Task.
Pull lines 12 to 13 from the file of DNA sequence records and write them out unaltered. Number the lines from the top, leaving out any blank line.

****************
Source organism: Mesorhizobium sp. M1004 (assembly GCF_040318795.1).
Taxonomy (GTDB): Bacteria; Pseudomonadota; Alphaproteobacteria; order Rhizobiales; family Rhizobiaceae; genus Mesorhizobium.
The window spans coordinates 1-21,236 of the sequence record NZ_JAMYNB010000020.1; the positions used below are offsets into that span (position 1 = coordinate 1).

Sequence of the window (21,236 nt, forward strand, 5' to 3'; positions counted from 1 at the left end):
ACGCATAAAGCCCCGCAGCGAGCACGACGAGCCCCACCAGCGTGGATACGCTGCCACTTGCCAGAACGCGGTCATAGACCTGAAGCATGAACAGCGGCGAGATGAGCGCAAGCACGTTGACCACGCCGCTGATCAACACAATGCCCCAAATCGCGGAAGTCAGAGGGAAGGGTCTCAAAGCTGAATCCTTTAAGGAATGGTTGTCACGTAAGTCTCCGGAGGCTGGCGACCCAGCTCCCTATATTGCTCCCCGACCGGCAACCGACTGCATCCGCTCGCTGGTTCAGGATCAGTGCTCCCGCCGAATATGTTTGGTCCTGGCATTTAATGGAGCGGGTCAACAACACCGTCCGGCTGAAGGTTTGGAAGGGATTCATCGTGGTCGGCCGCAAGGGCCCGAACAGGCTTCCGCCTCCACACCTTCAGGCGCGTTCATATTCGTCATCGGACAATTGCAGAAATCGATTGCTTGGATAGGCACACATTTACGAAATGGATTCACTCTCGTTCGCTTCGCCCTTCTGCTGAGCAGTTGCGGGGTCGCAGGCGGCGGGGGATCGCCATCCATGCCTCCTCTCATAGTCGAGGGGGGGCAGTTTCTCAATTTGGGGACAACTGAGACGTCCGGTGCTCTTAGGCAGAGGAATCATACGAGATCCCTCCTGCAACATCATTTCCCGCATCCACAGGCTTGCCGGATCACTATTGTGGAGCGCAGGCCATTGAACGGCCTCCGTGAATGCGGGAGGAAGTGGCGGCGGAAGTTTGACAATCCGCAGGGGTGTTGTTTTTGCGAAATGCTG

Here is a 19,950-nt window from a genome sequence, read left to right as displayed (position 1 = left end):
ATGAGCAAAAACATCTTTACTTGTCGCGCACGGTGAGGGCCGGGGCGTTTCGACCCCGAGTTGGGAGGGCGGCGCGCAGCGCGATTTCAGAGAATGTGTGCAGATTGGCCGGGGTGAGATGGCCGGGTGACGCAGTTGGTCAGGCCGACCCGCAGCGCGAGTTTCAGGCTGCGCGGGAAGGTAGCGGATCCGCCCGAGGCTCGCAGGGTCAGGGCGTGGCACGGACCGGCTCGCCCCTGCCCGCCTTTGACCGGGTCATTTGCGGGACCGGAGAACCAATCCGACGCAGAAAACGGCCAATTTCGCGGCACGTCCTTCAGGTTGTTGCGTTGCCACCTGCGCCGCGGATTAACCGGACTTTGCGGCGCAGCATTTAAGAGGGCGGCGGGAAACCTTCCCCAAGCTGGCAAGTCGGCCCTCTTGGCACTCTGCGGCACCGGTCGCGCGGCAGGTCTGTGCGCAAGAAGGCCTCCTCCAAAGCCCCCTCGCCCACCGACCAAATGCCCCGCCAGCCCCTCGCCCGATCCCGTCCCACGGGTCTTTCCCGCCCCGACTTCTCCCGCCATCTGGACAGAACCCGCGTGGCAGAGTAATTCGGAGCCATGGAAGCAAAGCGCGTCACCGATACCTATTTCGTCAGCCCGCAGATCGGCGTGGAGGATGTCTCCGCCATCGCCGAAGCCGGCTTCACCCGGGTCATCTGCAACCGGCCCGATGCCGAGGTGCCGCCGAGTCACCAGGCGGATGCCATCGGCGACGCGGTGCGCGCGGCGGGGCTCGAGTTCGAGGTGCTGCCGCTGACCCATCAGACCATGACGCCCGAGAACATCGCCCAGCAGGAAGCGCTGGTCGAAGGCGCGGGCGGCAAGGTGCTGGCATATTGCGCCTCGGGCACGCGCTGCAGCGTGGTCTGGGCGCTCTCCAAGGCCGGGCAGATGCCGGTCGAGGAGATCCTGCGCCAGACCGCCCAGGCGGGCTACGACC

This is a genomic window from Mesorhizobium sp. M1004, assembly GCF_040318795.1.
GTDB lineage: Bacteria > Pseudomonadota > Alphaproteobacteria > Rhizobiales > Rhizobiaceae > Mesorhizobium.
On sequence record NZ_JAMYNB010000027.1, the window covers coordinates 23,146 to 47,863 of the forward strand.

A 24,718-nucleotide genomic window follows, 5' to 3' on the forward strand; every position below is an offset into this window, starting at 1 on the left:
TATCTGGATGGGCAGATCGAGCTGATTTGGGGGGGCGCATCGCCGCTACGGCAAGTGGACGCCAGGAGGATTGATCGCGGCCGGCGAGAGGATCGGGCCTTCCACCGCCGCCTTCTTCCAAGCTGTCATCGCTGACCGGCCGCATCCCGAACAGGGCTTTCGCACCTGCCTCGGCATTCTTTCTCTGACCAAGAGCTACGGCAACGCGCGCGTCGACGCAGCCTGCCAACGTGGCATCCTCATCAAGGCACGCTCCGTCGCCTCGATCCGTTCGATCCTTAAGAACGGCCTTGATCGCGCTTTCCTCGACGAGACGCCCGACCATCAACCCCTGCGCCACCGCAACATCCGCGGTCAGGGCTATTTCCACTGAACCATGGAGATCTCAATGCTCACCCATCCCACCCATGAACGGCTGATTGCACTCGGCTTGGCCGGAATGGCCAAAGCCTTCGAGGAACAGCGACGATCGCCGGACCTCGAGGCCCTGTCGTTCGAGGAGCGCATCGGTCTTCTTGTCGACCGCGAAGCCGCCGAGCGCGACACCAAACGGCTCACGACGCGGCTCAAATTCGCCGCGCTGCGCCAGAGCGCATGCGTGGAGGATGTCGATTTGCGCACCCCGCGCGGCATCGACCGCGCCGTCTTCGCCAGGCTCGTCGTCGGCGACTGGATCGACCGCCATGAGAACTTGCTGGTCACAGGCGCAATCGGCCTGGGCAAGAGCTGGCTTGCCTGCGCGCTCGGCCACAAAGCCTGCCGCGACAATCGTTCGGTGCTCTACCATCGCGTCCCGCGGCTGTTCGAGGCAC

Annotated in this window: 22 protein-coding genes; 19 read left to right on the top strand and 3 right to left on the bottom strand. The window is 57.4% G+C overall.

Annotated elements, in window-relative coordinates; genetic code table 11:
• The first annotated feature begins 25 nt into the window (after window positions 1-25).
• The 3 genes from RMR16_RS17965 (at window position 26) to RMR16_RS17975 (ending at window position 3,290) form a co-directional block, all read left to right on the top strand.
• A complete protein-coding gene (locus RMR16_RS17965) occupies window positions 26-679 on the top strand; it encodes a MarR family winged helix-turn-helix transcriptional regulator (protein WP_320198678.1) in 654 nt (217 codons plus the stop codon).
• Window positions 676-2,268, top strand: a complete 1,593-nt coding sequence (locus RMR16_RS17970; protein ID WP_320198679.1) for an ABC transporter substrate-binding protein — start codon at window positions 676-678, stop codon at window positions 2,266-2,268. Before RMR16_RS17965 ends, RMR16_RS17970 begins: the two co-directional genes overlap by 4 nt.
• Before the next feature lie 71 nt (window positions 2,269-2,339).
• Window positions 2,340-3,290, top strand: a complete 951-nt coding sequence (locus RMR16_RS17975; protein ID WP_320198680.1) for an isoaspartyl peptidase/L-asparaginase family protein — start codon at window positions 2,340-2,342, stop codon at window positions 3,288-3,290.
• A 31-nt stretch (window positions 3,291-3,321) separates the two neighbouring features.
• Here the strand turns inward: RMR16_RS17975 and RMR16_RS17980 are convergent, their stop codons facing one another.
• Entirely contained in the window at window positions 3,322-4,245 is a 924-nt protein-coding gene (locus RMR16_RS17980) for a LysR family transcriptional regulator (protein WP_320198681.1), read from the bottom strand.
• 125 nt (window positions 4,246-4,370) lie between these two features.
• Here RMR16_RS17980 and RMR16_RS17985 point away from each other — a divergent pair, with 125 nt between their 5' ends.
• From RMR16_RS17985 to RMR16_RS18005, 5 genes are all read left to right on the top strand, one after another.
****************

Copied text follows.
TATCTGGATGGGCAGATCGAGCTGATTTGGGGGGGCGCATCGCCGCTACGGCAAGTGGACGCCAGGAGGATTGATCGCGGCCGGCGAGAGGATCGGGCCTTCCACCGCCGCCTTCTTCCAAGCTGTCATCGCTGACCGGCCGCATCCCGAACAGGGCTTTCGCACCTGCCTCGGCATTCTTTCTCTGACCAAGAGCTACGGCAACGCGCGCGTCGACGCAGCCTGCCAACGTGGCATCCTCATCAAGGCACGCTCCGTCGCCTCGATCCGTTCGATCCTTAAGAACGGCCTTGATCGCGCTTTCCTCGACGAGACGCCCGACCATCAACCCCTGCGCCACCGCAACATCCGCGGTCAGGGCTATTTCCACTGAACCATGGAGATCTCAATGCTCACCCATCCCACCCATGAACGGCTGATTGCACTCGGCTTGGCCGGAATGGCCAAAGCCTTCGAGGAACAGCGACGATCGCCGGACCTCGAGGCCCTGTCGTTCGAGGAGCGCATCGGTCTTCTTGTCGACCGCGAAGCCGCCGAGCGCGACACCAAACGGCTCACGACGCGGCTCAAATTCGCCGCGCTGCGCCAGAGCGCATGCGTGGAGGATGTCGATTTGCGCACCCCGCGCGGCATCGACCGCGCCGTCTTCGCCAGGCTCGTCGTCGGCGACTGGATCGACCGCCATGAGAACTTGCTGGTCACAGGCGCAATCGGCCTGGGCAAGAGCTGGCTTGCCTGCGCGCTCGGCCACAAAGCCTGCCGCGACAATCGTTCGGTGCTCTACCATCGCGTCCCGCGGCTGTTCGAGGCAC

Annotated in this window: 22 protein-coding genes; 19 read left to right on the top strand and 3 right to left on the bottom strand. The window is 57.4% G+C overall.